Emergency Legislation Proposed to Address Crisis in Maine’s IDD Services System
House Majority Leader Erin Herbig leads bi-partisan effort to pass emergency legislation that prevents collapse of Maine’s IDD services system and restores it to full strength
AUGUSTA, MAINE (April 3, 2017) – At a State House press conference, House Majority Leader Erin Herbig (D-Belfast) announced emergency, bi-partisan legislation to address the ongoing workforce crisis in Maine’s intellectual and developmental disabilities (IDD) services system. The crisis was revealed by extensive media reports and advocacy from the provider community.
The crisis is a result of rate cuts to the system over the last decade totaling upwards of 30% in real dollars. LD 967, An Act to Ensure Access to Community Services for Persons with Intellectual Disabilities or Autism, instructs the Maine Department of Health and Human Services to restore funding rates to 2007 levels and subsequently adjust for inflation; and to provide for future annual inflation adjustments.
Rep. Herbig, the primary sponsor of LD 967, was joined at the press conference by co-sponsor Rep. Richard Cebra (R-Naples). The legislation was proposed to prevent a total system collapse and restore the system to full strength.
“Maine has been a leader in protecting intellectual and disability services for the last 30 years,” said House Majority Leader Erin Herbig, D-Belfast. “Despite its success, unnecessary funding cuts are now threatening the system and its best asset- its workers. This bill will make sure that Mainers working to care for our most vulnerable citizens have adequate wages and the resources they need to take care of their own families while pursuing a meaningful career that helps all Mainers.”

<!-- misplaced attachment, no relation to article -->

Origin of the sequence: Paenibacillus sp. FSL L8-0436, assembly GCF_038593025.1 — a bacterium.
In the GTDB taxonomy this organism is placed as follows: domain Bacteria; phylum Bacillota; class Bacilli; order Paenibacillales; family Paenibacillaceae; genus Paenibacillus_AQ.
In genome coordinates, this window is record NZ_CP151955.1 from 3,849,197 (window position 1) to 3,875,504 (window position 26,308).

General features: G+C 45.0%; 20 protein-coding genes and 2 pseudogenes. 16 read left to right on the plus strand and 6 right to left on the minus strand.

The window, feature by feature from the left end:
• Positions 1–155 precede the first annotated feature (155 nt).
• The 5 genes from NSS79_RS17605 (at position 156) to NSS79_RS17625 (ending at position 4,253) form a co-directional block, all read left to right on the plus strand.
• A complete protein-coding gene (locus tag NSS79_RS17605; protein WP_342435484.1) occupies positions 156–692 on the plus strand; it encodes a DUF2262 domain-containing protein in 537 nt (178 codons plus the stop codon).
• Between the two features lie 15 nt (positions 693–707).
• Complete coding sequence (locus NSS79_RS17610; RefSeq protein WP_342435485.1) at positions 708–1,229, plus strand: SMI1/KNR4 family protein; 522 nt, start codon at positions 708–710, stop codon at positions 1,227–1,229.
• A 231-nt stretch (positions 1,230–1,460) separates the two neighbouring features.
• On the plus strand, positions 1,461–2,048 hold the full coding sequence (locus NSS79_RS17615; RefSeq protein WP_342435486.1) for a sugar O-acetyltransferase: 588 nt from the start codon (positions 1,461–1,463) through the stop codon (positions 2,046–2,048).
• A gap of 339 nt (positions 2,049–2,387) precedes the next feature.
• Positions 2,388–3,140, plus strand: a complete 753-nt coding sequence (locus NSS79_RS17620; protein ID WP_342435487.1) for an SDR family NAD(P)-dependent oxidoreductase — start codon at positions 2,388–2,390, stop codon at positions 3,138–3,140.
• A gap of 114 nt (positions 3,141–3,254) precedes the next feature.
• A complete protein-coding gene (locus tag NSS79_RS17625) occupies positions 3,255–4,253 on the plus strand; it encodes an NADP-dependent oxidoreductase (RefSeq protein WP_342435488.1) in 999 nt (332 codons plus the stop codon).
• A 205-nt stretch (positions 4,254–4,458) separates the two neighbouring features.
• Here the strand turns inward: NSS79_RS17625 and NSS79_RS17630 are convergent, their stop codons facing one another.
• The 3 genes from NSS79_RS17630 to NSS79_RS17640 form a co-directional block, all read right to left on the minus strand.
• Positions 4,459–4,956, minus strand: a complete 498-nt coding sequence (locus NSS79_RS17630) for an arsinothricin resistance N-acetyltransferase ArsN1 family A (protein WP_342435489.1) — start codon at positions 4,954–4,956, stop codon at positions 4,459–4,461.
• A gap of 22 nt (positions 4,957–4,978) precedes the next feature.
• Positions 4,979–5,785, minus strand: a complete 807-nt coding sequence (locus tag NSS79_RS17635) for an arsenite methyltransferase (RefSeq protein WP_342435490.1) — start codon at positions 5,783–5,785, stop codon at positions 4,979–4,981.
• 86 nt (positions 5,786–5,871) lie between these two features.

People with IDD rely on Direct Support Professionals (DSPs) to provide the services they need every day to live safely in their community. This may mean helping people in a group home shop and cook a meal, travel to work, or handle their finances. For many people with more severe disabilities, it may also mean help using the bathroom, preventing them from hurting themselves or others when they’re angry or frustrated, and assisting people with medical conditions, such as feeding tubes and colostomies. On top of all this, the work must be done with compassion, kindness, and good humor.
Accordingly, the rate funding model is based on staffing hours and without the appropriate level of funding to recruit and retain these professionals, the service delivery system does not function. Yet, over the last decade, the State of Maine has cut rates in real dollars by upwards of 30%, reducing wages for DSPs to barely above Maine’s current minimum wage and causing an exodus of DSPs from the system.
“This is simply unsustainable and as a result, an erosion of services is occurring throughout the system,” said Kelsey Dunn, a family member and former DSP who spoke at the press conference. “Families like ours with a loved one currently receiving services see a revolving door of DSPs or overworked support staff struggling to fill shifts, while those coming off the waitlist are denied placement.”
The crisis is threatening the state’s ability to meet its moral and legal obligation to provide life-necessary services to Mainers with IDD. It’s also an economic development crisis. Service providers are responsible for over 12,000 jobs and $400 million in economic activity, but some have been forced to close while others are declining referrals, reducing capacity, eliminating programs, and making other cuts simply to stave off closure.
“When our state’s major industries and companies face a workforce crisis it becomes a public policy emergency,” stated Rep. Cebra. “We should have the same response to this workforce crisis. Even more so, given the moral imperative of this work.”